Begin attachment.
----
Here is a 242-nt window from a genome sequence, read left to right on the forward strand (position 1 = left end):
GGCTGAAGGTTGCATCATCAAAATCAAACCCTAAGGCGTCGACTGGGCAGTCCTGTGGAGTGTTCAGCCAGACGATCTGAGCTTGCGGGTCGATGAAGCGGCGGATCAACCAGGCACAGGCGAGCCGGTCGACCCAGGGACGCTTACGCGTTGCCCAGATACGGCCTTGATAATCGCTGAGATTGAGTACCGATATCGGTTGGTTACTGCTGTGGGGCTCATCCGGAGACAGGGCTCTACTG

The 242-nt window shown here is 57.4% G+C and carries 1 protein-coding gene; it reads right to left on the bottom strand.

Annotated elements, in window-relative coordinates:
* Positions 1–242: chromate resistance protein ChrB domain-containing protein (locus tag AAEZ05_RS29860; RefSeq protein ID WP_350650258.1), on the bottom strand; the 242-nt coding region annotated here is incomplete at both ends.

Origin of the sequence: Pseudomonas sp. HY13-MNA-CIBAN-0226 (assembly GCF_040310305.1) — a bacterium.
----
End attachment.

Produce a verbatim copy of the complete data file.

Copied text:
Here is a 242-nt window from a genome sequence, read left to right on the forward strand (position 1 = left end):
GGCTGAAGGTTGCATCATCAAAATCAAACCCTAAGGCGTCGACTGGGCAGTCCTGTGGAGTGTTCAGCCAGACGATCTGAGCTTGCGGGTCGATGAAGCGGCGGATCAACCAGGCACAGGCGAGCCGGTCGACCCAGGGACGCTTACGCGTTGCCCAGATACGGCCTTGATAATCGCTGAGATTGAGTACCGATATCGGTTGGTTACTGCTGTGGGGCTCATCCGGAGACAGGGCTCTACTG

The 242-nt window shown here is 57.4% G+C and carries 1 protein-coding gene; it reads right to left on the bottom strand.

Annotated elements, in window-relative coordinates:
* Positions 1–242: chromate resistance protein ChrB domain-containing protein (locus tag AAEZ05_RS29860; RefSeq protein ID WP_350650258.1), on the bottom strand; the 242-nt coding region annotated here is incomplete at both ends.

Origin of the sequence: Pseudomonas sp. HY13-MNA-CIBAN-0226 (assembly GCF_040310305.1) — a bacterium.